Climate Change and its Impacts in Pakistan By Aqsa Ahsan

Climate change is the most important issue of our age; we are the first to see its early warning signals and the last to have a chance to prevent it from occurring. Living in a bubble of ignorance can only get us so far; our globe is indeed a scene of melting glaciers, rising floods, animal extinctions, extreme weather events and the list continues. Spreading climate change awareness using every way possible, including seemingly insignificant forms such as writing school essays, cannot be overstated.

Climate change has put a lot of countries at hazard, and the risk is significantly larger for developing countries. Because of this serious problem, which is having a severe impact on the area, South Asia has grown more disaster-prone. In general, climate change is accelerating and having severe consequences for Pakistan.

Pakistan is geologically located in a region where the effects of climate change are being felt fairly strongly. This climate disaster has had enormous economic, social, and environmental consequences. Statistics from the 2010 floods demonstrate the devastating effects on the 20 million individuals who lost their homes, were injured, or went missing. Similarly, another flood in Pakistan in 2012 wreaked havoc.

Climate change puts Pakistan’s income, housing, food, and security at danger. Considering the tough facts, the Pakistani government must take urgent measures to combat the detrimental effects of climate change. Without a doubt, the authorities are paying close attention to this problem, which they see as sensitive and serious.

 

Pakistan faces “significantly higher average temperatures than the global average, with a potential rise of 1.3°C-4.9°C by the 2090s over the 1986-2005 baseline,” according to a study, which also noted that Pakistan had “some of the highest disaster risk levels in the world, ranked 18 out of 191 countries by the 2020 Inform Risk Index.”

Under the most optimistic emission scenarios, the global average temperature rise by 2080-99 will be around 3.7°C. Furthermore, changes in Pakistan’s hydrologic regimens, and hence its water supplies, are largely unknown, although dry situations are projected to become more common. Extreme climatic events are expected to become more common and intense, increasing catastrophe risk, particularly for the poor and minority populations.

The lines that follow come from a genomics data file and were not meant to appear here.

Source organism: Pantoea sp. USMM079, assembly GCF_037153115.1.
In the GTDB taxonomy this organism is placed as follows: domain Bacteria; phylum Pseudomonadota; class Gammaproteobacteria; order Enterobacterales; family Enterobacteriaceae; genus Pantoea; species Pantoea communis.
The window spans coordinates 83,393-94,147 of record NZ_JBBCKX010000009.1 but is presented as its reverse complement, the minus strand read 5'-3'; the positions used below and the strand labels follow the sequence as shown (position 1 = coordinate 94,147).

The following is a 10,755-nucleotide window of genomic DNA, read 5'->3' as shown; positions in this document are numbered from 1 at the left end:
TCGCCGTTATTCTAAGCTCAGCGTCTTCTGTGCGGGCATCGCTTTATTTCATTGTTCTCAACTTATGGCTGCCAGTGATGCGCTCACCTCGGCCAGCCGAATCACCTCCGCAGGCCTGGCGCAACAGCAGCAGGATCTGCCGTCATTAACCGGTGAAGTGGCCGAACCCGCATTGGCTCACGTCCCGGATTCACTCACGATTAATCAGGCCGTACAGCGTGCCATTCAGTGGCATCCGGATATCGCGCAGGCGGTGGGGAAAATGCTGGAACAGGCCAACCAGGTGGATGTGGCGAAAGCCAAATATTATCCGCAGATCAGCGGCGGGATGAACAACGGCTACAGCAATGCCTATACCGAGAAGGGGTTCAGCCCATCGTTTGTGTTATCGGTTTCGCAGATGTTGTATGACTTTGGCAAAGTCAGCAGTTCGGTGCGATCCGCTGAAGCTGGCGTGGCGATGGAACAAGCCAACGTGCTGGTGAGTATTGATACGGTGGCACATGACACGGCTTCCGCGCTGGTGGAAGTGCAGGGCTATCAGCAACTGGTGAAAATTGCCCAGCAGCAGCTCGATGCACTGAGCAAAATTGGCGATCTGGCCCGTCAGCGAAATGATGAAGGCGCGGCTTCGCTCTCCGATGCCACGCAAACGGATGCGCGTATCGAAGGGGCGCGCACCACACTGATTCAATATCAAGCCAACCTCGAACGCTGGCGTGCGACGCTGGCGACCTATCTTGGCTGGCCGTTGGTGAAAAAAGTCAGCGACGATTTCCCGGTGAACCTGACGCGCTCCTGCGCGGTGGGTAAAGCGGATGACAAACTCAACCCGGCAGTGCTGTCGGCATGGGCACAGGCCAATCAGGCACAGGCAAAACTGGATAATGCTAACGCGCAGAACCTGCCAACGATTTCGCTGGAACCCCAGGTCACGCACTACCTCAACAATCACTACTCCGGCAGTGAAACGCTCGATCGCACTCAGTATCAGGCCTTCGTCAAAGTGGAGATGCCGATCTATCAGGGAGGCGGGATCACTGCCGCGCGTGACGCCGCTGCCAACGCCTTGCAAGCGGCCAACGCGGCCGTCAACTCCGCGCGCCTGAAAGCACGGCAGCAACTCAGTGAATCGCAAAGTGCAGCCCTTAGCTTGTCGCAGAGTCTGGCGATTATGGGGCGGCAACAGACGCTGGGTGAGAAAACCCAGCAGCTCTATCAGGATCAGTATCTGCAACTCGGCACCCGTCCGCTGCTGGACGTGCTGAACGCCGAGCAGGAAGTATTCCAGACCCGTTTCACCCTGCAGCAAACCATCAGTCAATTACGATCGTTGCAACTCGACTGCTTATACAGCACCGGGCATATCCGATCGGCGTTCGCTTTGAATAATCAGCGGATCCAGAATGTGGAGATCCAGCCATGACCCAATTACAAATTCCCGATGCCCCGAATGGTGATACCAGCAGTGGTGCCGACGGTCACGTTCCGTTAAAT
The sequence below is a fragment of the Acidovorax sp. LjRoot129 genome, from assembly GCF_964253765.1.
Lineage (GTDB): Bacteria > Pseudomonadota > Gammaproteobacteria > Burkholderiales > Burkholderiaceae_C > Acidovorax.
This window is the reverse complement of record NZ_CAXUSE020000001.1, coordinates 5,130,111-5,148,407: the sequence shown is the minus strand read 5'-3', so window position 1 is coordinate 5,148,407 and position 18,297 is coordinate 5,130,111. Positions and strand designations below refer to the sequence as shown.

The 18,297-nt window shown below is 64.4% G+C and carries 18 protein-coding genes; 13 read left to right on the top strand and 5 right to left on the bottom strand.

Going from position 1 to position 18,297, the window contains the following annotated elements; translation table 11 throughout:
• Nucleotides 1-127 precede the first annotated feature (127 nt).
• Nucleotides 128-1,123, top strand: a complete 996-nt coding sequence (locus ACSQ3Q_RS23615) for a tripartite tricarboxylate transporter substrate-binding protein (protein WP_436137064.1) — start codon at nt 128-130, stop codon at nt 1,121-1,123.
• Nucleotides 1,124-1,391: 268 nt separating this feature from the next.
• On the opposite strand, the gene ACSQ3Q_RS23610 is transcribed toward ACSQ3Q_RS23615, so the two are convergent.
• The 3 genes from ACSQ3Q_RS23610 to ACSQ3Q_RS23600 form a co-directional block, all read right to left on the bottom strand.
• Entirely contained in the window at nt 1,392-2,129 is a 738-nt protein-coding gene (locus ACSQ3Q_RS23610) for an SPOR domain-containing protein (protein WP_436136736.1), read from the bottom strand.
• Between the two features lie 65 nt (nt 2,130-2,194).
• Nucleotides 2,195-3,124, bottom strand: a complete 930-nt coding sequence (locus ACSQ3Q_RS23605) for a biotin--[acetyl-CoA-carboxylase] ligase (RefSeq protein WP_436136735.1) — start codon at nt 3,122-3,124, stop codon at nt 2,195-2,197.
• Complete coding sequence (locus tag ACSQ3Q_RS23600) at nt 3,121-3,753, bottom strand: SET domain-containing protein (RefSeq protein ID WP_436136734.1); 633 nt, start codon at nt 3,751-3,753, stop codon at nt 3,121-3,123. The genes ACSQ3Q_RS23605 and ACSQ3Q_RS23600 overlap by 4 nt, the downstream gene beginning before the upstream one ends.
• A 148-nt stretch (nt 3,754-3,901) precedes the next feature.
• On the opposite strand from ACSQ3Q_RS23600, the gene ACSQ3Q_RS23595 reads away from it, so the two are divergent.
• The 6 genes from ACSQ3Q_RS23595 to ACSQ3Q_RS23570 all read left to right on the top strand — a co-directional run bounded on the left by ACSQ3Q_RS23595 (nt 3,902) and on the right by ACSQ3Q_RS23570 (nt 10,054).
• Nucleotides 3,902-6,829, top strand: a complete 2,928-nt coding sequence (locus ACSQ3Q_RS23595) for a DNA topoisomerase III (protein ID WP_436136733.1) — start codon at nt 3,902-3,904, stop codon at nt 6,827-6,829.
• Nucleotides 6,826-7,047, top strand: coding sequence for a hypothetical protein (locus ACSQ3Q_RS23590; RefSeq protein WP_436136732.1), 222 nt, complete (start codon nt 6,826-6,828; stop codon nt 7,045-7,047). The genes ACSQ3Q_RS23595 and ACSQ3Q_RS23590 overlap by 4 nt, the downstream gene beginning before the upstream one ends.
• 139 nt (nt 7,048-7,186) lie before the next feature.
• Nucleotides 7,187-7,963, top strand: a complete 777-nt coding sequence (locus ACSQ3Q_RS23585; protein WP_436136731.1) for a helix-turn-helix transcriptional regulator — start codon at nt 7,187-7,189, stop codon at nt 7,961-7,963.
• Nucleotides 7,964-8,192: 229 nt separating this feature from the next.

Including an average monthly maximum of roughly 27°C and an average June maximum of 36°C, Pakistan often witnessed some of the world’s greatest maximum temperatures. In Pakistan, the current median yearly likelihood of a heat wave happening in any specific region is roughly 3 percent. As seen by estimates that over 65,000 individuals were hospitalized with heatstroke during Pakistan’s 2015 heatwave, a huge section of the population is at danger.

Communities offer to the problem of improving resilience and tackling climate change unique views, skills, and a wealth of information. Rather than being seen as recipients, they should be treated as participants in developing resilience. Community leaders may define goals, influence ownership, and create and administer investment programmes that are responsive to their community’s needs, according to research and experience.
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Many parts of Pakistan endure yearly temperatures of 38°C or more, and when weather patterns combine to produce protracted periods of heatwave, major human health consequences can occur. Between 1997 and 2015, Pakistan witnessed 126 heatwaves, an average of seven each year, with an upward trend.

Pakistan is a low-middle-income country with a primarily agrarian economy; however, it is gradually industrializing and more than a third of the population currently lives in cities. For food and nutrition security, the country significantly relies on its climate-sensitive land, wa ter, and forest resources. Agriculture continues to be a significant occupation for 42 percent of the population. Irrigation from the glacier-fed River Indus and its tributaries supports about 90 percent of farmland. Glacier melt has accelerated due to climate change, increasing the likelihood of glacier lake outpouring floods (GLOF) and mudslides downstream. Faster glacier melt, rising temperatures, shifting seasons, and irregular rainfall patterns are all affecting the flow of the River Indus, which will have a growing impact on agriculture, food production, and lives. Already, 39 percent of the population lives in poverty, and the loss of livelihoods indicated in this research will have a significant impact on people’s health and capacity to access healthcare.